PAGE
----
Film Score: Victor Young Cinematography: Harry Hallenberger
Starring: Jean Arthur, William Holden, Warren William and Porter Hall
Arizona is a western about settlers, ordinary men and women who moved West for the prospect of a better life. It’s a nice little film, and Jean Arthur is surprisingly good as the tough, no nonsense rancher who takes on an entire territory to keep what she’s earned. But she had already done the same type of western role for Cecil B. DeMille’s The Plainsman in 1936, and would end her film career in a western with Shane. There’s not a lot of excitement here, mostly the intrigue surrounding the town and how the war intervenes. The film also has something of an anti-climax at the end, in that the finale happens off screen, but it works.
The film begins in 1860 with a wagon train reaching Tucson, Arizona. William Holden is looking for a hotel but is disappointed to learn there isn’t one. When he catches the sight of Jean Arthur charging by with a shotgun, he can’t help but be drawn in. Porter Hall plays the criminal leader of the town, but Arthur refuses to be cowed by him. When two of his hands steal some money and she threatens to shoot them on the spot, Holden is smitten. After he comes courtin’ one night, she gets the idea that if she can buy some wagons and mules he can help her go into the shipping business and undercut the gouging prices of Hall. It’ll be a much quicker way to earn enough for her ranch than what she’s been doing selling pies. Unfortunately Holden heads for California, leaving Arthur to handle the business by herself. Her success is fast and substantial, that is until the Civil War breaks out and the Union Army calls in all its soldiers from the West, leaving Tucson completely unprotected.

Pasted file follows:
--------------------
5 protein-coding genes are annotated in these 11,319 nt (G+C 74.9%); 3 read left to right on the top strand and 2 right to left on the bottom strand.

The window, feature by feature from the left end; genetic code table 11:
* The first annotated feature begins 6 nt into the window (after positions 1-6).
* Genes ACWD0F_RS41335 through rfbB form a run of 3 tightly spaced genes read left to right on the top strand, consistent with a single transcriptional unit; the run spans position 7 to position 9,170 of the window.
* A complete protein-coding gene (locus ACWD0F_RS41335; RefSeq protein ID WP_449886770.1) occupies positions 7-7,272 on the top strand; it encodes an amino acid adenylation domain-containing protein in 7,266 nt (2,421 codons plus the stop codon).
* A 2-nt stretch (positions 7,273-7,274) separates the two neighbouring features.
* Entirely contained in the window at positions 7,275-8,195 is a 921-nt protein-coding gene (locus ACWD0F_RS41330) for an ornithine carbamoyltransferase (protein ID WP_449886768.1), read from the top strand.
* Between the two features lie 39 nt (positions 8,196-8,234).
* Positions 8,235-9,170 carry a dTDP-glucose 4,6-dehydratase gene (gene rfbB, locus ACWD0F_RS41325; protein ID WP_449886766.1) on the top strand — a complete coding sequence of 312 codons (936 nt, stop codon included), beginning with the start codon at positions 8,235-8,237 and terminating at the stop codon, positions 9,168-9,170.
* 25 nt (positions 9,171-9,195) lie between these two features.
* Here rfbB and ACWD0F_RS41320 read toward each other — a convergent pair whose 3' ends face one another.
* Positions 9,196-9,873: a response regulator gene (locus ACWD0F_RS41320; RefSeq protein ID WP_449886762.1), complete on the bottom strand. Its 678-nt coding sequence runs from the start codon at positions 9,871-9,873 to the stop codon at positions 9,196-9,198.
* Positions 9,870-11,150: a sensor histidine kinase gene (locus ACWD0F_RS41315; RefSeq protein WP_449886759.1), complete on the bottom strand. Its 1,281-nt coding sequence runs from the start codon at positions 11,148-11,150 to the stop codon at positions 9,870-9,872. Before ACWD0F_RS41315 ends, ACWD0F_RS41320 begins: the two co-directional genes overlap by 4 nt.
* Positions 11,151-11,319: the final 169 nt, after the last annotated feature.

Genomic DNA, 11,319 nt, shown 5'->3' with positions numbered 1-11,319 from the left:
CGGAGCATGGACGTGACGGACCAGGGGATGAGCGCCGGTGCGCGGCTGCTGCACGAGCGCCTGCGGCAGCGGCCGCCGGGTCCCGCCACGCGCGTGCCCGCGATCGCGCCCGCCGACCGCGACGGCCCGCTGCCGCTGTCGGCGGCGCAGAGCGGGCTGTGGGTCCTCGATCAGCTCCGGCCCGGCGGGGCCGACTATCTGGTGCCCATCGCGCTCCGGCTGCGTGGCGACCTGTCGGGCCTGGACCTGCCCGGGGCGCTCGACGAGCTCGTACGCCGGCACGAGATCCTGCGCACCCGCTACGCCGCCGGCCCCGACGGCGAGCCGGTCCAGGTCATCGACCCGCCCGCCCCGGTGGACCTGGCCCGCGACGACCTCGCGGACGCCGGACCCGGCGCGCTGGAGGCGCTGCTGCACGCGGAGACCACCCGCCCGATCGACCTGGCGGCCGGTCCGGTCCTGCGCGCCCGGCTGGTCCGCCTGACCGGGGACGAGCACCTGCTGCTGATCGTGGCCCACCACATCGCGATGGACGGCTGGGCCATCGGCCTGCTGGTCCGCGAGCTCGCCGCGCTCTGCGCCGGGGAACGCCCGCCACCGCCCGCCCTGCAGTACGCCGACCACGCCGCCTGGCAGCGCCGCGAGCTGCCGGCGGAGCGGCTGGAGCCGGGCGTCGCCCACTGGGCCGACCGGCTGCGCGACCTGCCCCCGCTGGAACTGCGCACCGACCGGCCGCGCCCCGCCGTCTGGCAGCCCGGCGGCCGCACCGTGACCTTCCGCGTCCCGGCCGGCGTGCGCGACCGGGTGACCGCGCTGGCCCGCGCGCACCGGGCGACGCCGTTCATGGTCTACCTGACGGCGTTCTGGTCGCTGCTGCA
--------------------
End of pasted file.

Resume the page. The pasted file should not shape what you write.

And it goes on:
Suddenly, just as the army pulls out, Warren William comes into town with his fancy clothes and slick manners and secretly joins forces with Hall. And going after Arthur in a number of ways. The thing that’s so terrific about the film are the two leads. Both of them exceed expectations in an incredibly satisfying way. Arthur seems the least likely heroine for a western, but she is pleasantly convincing even if the portrayal gets a little broad at times. Holden is delightful as the pioneer who becomes a soldier and marries a rancher, coming out of a breakout performance in Our Town the same year. Not only does he actually chord the banjo as he sings to Arthur, but he actually has a very nice singing voice. Also in the cast are the dependable Warren Williams who makes a great villain, and the distinctive Edgar Buchanan as the town judge. Victor Young’s score was nominated for an Academy Award, while production designers Lionel Banks and Robert Peterson won. Arizona is certainly not the best western I’ve ever seen, but in its own way it is an entertaining film.